“When hundreds of thousands of people collectively lose billions of dollars through a DeFi app promoted as a safe savings account rather than a risk-on investment, by some of the biggest and most reputable names in crypto, regulation is most definitely on the way,” predicts Millicent’s Kene Ezeji-Okoye.
“Although it may come as a surprise to many, there are some key industry players, like FTX’s CEO Sam Bankman-Fried and the U.K.’s Financial Conduct Authority who know that smart regulation might just be the only thing that can save crypto from itself and truly catapult the sector into the mainstream,” adds Ezeji-Okoye.
While LUNA and UST holders bore the brunt of the meltdown, greater macro forces started the chain reaction.
“We are seeing a domino effect where the global supply chain crisis is contributing to high inflation and in turn the high volatility of the crypto market,” explains Benjamin Bilski, CEO of German fintech NAGA Group.
Alkemi’s Brian Mahoney sees cause for optimism, predicting, “Despite the shadow cast on the stablecoin segment of the market, I think the sector will emerge much stronger. I am looking forward to the continued contributions from thoughtful, reputable, and well intentioned stablecoin projects, such as USDC, DAI, and FRAX to bring stability and well-built products to crypto. These strive to be true stablecoins with strong fundamentals.”
“UST’s devaluation is having significant effects on overall sentiment and we are seeing a declining number of monthly active DeFi users that could threaten existing business models,” adds Lucas Mateu, Co-founder and CEO of Vent Finance.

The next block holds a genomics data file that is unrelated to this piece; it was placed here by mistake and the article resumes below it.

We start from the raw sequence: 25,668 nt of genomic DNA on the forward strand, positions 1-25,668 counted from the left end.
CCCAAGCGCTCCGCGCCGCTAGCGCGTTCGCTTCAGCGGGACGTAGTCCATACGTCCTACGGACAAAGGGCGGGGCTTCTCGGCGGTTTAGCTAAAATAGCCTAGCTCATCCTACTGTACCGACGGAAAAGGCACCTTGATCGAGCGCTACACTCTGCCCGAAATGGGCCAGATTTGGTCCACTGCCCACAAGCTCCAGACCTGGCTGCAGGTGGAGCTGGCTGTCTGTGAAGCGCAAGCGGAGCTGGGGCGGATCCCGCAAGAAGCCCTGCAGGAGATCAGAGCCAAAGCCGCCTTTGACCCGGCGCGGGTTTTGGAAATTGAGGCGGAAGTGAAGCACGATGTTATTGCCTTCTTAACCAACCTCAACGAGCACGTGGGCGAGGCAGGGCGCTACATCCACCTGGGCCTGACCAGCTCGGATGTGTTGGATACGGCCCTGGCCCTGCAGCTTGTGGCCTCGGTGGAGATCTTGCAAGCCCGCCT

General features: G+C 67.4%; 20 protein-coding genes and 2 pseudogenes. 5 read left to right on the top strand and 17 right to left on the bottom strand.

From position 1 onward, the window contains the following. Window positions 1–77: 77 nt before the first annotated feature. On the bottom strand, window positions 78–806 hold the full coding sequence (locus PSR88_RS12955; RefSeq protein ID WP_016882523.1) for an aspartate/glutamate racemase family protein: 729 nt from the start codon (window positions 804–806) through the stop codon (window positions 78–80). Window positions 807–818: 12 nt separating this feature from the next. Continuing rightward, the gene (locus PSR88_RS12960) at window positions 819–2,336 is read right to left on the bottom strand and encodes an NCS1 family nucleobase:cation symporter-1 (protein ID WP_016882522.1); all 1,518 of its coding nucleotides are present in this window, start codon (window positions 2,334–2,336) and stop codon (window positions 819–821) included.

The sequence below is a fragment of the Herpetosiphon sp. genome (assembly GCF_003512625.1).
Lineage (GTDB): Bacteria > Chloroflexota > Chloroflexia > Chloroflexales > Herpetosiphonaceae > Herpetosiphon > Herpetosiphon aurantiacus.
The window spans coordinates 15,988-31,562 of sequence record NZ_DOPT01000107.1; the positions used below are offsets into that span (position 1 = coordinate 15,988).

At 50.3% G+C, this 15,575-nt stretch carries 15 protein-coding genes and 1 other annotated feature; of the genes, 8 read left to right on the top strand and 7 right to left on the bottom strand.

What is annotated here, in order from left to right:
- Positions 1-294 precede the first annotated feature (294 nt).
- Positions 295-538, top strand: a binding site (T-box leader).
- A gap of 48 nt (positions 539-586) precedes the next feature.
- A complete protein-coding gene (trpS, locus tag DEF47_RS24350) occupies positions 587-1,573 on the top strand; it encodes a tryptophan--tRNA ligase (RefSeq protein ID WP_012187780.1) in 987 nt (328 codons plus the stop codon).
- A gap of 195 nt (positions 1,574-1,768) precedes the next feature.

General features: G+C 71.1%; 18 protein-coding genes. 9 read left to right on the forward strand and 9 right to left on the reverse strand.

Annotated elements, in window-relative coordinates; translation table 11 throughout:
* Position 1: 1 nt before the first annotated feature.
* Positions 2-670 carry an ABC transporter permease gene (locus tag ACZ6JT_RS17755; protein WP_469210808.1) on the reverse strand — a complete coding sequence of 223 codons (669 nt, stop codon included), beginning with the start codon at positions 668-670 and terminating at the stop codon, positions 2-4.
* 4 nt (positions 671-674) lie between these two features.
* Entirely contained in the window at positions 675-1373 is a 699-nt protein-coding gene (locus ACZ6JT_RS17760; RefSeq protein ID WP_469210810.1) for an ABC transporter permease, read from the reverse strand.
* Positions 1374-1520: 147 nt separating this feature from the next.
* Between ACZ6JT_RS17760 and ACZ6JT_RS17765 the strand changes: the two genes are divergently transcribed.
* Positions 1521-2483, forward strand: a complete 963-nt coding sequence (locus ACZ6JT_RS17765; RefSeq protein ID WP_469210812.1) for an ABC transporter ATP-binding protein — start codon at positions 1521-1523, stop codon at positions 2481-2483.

Not all of the flak directed against Terra has been steered towards its flawed algorithmic stablecoin, as the hubristic Do Kwon has also come under fire.
“Do Kwon constantly silenced critics who pointed out flaws in the stablecoin’s algorithm,” recounts Analog’s Victor Young, “He even mocked an economist for being poor. Any discourse regarding what caused UST to crash cannot ignore the fact that the stablecoin was not pegged to any non-crypto collateral. Instead, it used a pairwise token system where users swapped Luna to UST and vice versa for a guaranteed price of $1, relying on a weak and manipulative consensus mechanism.”
As for where crypto goes from here, market experts expect further downside coupled with a flight to crypto market stalwarts such as BTC.
According to Ben Caselin, Head of Research & Strategy at AAX, “We may see a big shift in dominance in favor of both Bitcoin and Ethereum, and while turbulence could drag for weeks, a renewed focus in the market on quality, decentralized networks over frivolous coins and risky experiments can be incredibly bullish for the one asset that started it all, bitcoin.”
For the developers, applications, platforms, and users that called Terra their home, the network’s spectacular collapse has been difficult to stomach. Some have decided to exit the failed ecosystem and set up shop elsewhere, Cosmos perhaps, a community-centric network that’s made overtures to Terra’s displaced devs.
For Do Kwon and his close-knit team, there are few viable options. One is to rebuild Terra from the ground up, this time without the ticking time bomb of an algorithmic stablecoin. Whether this can be done and whether anyone in the ecosystem or market will have confidence in a rebuild is another matter.
Terra’s Luna Amid Its $60 Billion Implosion. Photographer: Gabby Jones/Bloomberg